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Acmonital Word used in Rome mint to identify a particular type of stainless-steel; "Acciaio monetario italiano".
Anepigraph A coin w/o inscriptions.
Billon Silver alloy, low title (< 50%).
Bracteate Medieval silver coins, with bockage proceeding (incuse) and with big diameter and with very thin edge.
Bronzital Word used in Rome mint to identify a particular type of copper-aluminum-nickel alloy.
Carat (K) For numismatics is the measure unit explaining the noble-metal quantity into the coin, in 24 parts for 1 unit: for example, gold 750/.. is 18k gold. Etymology: arab qirat, the Carob seed.
Field The coins' sectors not occuped by pictures, letters, numbers,.....
Consecration coin In roman coinage: a coin struck after death of who's displayed (under another emperor), for his/her deification.
Countermark Letter, symbol, monogram punched on a coin's side - for example, to change his value or, frequently, to guarantee its weight and fineness - by the State or by private persons. Sometimes a countermark is used with political meaning, to state an authority, w/o a coins' circulation changement. (Photo: Caivs Vibivs Pansa's denarivs, 90 b.C.)
Serrated A coin with the edge "regularly irregular" (it is not plain, but like a saw), to prevent filing proceeding. It's a common proceeding for many roman republican denarii (photo: Cornelivs Scipio Asiagenvs, denarius, 105 b.C.; Ivppiter-head).
Edge "Thickness" of the coin; may be plain or reeded, or show symbols, mottos, etc.; in the beginning edges were decorated to avoid illegal filings of gold or silver.
Electrum A natural or created alloy of gold and silver.
Exergue On reverse, the area below pictures, often delimited with a line.
Brockage/Incuse A punch-mark, a hollowed picture on the coin. In the ancient Greek (and Roman, other classic, etc.) coinage there're some coin-types inwich the reverse is the incuse obverse; brockage may result when a coin sticks in a die following striking; if the mint-worker doesn't remove it, the next coin receives the impression of the coin rather than the die. The resulting impression is identical to the other side of the coin but incuse and reversed. Brockages showing the reverse are much less common since mint workers would be more likely to see the stuck coin in the anvil die.
Ex-Jewelry These coins, coming from objects where they were positioned, are considered damaged by collectors and sell for much less than perfect coins.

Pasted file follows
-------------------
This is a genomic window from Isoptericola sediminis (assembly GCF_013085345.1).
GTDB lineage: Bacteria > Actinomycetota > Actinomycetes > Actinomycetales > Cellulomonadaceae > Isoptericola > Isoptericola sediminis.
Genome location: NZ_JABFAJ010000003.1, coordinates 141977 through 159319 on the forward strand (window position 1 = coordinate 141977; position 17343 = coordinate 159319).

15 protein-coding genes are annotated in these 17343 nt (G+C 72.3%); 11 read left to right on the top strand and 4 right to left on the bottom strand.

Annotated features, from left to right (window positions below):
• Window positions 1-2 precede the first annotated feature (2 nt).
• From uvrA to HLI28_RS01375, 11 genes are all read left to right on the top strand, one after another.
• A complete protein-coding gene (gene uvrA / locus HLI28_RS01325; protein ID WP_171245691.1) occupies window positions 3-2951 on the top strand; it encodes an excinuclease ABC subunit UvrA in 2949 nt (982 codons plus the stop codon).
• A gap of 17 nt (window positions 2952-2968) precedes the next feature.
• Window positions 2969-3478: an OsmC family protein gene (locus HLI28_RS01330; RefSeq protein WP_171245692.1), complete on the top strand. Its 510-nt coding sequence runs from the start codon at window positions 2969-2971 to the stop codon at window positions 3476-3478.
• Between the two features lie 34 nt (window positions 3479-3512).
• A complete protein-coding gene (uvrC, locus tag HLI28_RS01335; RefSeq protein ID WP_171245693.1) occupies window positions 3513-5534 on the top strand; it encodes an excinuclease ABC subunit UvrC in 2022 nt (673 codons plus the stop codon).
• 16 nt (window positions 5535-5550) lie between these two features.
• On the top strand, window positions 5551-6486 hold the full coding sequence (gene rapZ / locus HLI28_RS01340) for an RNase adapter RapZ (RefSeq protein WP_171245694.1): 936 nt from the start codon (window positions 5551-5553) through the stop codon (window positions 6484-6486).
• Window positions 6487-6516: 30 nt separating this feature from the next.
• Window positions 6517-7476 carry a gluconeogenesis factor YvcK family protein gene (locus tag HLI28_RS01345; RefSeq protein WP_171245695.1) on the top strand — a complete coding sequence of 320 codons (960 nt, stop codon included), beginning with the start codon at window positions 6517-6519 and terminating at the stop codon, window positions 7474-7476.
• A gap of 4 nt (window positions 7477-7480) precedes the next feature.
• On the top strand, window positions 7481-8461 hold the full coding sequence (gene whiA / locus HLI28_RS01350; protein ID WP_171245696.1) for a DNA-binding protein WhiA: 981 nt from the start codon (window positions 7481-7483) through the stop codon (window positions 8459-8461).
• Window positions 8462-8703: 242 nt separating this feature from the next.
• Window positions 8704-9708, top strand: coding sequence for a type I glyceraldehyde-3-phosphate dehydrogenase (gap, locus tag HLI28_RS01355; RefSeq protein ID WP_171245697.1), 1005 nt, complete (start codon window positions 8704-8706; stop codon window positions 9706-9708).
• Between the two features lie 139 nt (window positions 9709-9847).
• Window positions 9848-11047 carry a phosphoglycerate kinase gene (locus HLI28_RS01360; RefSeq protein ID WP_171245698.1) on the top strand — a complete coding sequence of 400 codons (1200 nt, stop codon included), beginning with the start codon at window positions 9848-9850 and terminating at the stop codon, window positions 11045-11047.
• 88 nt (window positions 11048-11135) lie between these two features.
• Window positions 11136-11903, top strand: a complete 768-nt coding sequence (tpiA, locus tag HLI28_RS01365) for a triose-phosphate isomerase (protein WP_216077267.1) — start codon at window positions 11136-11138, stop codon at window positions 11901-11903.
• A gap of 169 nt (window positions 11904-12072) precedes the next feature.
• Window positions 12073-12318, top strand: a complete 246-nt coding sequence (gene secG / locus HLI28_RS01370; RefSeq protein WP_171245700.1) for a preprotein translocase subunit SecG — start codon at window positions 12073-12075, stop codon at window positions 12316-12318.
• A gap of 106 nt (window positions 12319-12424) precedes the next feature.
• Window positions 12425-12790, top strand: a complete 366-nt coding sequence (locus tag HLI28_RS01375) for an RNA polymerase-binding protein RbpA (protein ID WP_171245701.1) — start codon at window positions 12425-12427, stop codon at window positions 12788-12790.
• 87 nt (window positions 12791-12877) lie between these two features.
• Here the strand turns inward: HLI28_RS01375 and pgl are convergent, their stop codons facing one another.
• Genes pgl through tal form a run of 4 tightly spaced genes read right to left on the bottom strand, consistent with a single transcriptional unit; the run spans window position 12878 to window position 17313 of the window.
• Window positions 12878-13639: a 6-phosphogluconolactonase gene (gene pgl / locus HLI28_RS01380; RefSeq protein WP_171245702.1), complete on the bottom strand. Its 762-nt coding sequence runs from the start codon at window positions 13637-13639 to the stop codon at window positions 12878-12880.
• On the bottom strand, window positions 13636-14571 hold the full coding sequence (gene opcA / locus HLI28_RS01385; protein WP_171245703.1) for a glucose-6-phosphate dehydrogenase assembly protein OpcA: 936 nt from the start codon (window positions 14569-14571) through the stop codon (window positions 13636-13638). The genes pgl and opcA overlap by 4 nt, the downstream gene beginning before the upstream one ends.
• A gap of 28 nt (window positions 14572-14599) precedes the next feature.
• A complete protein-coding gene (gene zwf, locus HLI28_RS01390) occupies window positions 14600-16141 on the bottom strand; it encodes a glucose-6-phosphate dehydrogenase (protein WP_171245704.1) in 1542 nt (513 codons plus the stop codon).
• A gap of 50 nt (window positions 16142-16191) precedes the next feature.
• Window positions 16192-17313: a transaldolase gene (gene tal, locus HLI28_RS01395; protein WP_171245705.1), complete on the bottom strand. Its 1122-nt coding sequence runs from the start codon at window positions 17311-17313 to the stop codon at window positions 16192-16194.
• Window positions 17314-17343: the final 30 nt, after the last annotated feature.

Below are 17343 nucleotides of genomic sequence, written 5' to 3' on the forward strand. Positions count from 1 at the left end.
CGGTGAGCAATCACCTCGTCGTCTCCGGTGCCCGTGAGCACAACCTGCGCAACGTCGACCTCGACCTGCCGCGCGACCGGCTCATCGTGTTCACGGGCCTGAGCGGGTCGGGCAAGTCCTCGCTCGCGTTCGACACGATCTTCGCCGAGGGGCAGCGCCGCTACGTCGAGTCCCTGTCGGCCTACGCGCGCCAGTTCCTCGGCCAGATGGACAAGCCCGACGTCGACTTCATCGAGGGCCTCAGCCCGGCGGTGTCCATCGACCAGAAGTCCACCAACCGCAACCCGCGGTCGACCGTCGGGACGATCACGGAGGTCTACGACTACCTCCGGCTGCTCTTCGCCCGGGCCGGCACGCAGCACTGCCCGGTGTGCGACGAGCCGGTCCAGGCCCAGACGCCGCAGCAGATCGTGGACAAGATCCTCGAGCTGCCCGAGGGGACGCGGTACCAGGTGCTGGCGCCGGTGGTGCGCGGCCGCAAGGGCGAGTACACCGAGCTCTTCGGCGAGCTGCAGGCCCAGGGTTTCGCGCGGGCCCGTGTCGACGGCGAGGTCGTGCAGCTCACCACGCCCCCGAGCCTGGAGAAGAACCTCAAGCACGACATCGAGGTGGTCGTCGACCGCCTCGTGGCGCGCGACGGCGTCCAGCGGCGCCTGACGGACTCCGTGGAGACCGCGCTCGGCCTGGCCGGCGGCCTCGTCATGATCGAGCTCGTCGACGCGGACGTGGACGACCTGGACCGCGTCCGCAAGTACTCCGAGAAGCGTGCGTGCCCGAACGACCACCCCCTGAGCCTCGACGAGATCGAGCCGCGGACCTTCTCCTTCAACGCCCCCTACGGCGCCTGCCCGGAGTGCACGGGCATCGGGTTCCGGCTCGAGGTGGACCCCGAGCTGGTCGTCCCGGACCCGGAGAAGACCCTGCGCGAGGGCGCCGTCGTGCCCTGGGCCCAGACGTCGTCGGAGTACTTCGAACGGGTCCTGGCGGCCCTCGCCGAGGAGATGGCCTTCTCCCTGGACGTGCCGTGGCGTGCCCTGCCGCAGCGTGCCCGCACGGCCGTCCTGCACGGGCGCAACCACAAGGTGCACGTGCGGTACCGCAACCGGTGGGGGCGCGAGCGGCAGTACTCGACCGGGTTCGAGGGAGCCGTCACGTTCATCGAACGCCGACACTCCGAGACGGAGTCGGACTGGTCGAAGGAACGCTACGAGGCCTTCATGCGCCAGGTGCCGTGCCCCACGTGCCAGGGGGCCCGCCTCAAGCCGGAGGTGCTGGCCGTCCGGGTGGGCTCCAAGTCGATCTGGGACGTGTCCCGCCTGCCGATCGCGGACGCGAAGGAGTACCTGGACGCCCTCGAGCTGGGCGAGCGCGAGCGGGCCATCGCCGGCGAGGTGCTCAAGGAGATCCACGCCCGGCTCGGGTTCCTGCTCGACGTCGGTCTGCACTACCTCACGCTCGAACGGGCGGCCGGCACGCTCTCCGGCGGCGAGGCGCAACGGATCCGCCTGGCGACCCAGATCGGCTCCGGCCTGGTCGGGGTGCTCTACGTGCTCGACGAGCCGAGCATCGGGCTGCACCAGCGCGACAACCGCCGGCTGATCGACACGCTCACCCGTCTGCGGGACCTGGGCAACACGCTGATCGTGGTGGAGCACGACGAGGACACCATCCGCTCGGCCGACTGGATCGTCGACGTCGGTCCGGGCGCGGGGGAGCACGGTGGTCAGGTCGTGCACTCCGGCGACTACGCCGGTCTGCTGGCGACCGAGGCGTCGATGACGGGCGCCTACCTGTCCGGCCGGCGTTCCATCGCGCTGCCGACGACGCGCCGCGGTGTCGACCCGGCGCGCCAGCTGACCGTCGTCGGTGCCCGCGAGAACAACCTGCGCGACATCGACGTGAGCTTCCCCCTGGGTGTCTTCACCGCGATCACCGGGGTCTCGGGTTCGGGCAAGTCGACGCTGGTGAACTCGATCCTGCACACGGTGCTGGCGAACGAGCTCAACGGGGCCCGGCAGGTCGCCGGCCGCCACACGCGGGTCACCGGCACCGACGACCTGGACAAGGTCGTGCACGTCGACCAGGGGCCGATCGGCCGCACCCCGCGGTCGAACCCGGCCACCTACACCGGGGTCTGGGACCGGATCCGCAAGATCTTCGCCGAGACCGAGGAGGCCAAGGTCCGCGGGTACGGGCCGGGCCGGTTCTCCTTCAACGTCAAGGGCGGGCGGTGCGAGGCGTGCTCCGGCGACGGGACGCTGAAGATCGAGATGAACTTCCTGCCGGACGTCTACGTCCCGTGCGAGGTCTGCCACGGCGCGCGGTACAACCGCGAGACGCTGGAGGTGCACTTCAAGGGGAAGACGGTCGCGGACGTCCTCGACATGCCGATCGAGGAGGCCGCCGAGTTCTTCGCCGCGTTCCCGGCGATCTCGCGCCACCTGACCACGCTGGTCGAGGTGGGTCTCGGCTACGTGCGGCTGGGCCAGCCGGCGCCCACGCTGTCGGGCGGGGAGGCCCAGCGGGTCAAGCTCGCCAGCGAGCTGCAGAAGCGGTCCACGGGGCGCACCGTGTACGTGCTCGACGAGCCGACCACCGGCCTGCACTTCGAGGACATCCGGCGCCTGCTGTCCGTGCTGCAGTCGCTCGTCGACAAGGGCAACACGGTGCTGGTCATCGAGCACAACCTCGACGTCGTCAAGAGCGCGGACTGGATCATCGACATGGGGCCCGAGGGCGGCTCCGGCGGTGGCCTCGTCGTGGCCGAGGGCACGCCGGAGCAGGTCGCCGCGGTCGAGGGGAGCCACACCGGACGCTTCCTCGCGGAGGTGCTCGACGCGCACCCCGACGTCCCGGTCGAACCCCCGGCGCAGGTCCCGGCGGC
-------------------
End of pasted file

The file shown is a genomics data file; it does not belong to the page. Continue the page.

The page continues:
Intrinsic Is the content of "noble" metal (gold, silver...) in the alloy.
Italma Word used in Rome mint to identify an aluminum alloy.
Legend What's writed on the coin's sides.
Nominal Is the legal tender of the coin for circulation.
Obsidional A coin struck under siege.
The colour "absorbed" by the coin because of surroundings factors: the ground-type, contact with other metals or with sea-water, minerals, etc.; patina(tion) is typical for bronze or copper coins (not for gold coins; for silver pieces there is often only sulphuration) and maybe a good authenticity-guarantee and important for worth (especially if whole, regular and brilliant). Patina may be green (more tonalities; photo: Hemilitron from Agrigentum, in Sicily, ca. 425 b.C.), yellow, brown, black, red, blue (rare), etc.
Obverse The most important side of a coin, representing the authority. Often is the "anvil-side".
Restitution/Restoration coin In roman coinage, is a coin-type re-struck under another emperor with the pictures of original emission and the name of the new emperor.
Retrograde A coin called Retrograde is a coin with legend going left all around the "brink". See photo: a Titvs' aureus (79-81 a.D.).
Ribattitura Imperfezione dovuta al conio o ad uno spostamento della moneta fra i successivi colpi di martello. Anche "salto di conio".
Right and Left Here: right and left for the observer, not for heraldry.
Scyphate A coin concave because of a particular production proceeding. Typical are some Byzantine and medieval, created with a particular proceeding using the die. The picture shows an aspron of Isaac II (1185-1195), in electrum (see).
Sovrabattitura La sovrabattitura di una moneta č il riutilizzo della stessa, in luogo di un tondello nuovo, per un nuovo procedimento di coniazione. Spesso rimangono tracce della prima battitura.
Lined - Sandwich Coins with the "heart" in poor metal, plated with silver or others. For example some Roman republican or imperatorial Denarii.
Fineness The content (in %) of a metal in the alloy.
Blank tondello Il disco metallico costituente la moneta da coniare.
Tosatura Illegal filing of the edge of gold or silver coins.
Reverse Il lato opposto a quello ritenuto il dritto; in genere č preso come riferimento per la distinzione immediata delle varie tipologie.
Uniface A coin struck only on a side. The reverse is plain.